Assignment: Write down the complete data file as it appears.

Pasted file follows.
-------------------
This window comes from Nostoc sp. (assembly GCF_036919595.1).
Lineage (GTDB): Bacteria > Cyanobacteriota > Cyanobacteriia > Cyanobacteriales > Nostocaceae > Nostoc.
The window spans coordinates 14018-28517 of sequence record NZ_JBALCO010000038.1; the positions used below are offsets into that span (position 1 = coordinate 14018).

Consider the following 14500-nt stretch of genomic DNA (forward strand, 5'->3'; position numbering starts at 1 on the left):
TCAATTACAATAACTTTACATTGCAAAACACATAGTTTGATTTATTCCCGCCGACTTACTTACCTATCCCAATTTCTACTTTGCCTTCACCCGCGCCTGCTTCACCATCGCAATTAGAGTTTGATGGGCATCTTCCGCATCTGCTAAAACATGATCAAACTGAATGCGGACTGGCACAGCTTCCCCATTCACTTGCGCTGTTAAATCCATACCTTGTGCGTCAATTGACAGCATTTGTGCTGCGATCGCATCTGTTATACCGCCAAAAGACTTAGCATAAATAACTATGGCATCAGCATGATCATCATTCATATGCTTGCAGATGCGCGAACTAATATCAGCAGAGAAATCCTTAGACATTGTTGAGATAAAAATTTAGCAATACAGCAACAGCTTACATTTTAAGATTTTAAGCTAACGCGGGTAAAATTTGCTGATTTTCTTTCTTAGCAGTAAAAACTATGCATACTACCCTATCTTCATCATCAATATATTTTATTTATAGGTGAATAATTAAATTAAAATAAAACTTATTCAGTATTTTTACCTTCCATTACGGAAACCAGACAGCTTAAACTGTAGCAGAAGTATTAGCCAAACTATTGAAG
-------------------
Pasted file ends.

This window comes from Nostoc sp. (assembly GCF_036919595.1).
Lineage (GTDB): Bacteria > Cyanobacteriota > Cyanobacteriia > Cyanobacteriales > Nostocaceae > Nostoc.
The window spans coordinates 14018-28517 of sequence record NZ_JBALCO010000038.1; the positions used below are offsets into that span (position 1 = coordinate 14018).

Consider the following 14500-nt stretch of genomic DNA (forward strand, 5'->3'; position numbering starts at 1 on the left):
TCAATTACAATAACTTTACATTGCAAAACACATAGTTTGATTTATTCCCGCCGACTTACTTACCTATCCCAATTTCTACTTTGCCTTCACCCGCGCCTGCTTCACCATCGCAATTAGAGTTTGATGGGCATCTTCCGCATCTGCTAAAACATGATCAAACTGAATGCGGACTGGCACAGCTTCCCCATTCACTTGCGCTGTTAAATCCATACCTTGTGCGTCAATTGACAGCATTTGTGCTGCGATCGCATCTGTTATACCGCCAAAAGACTTAGCATAAATAACTATGGCATCAGCATGATCATCATTCATATGCTTGCAGATGCGCGAACTAATATCAGCAGAGAAATCCTTAGACATTGTTGAGATAAAAATTTAGCAATACAGCAACAGCTTACATTTTAAGATTTTAAGCTAACGCGGGTAAAATTTGCTGATTTTCTTTCTTAGCAGTAAAAACTATGCATACTACCCTATCTTCATCATCAATATATTTTATTTATAGGTGAATAATTAAATTAAAATAAAACTTATTCAGTATTTTTACCTTCCATTACGGAAACCAGACAGCTTAAACTGTAGCAGAAGTATTAGCCAAACTATTGAAG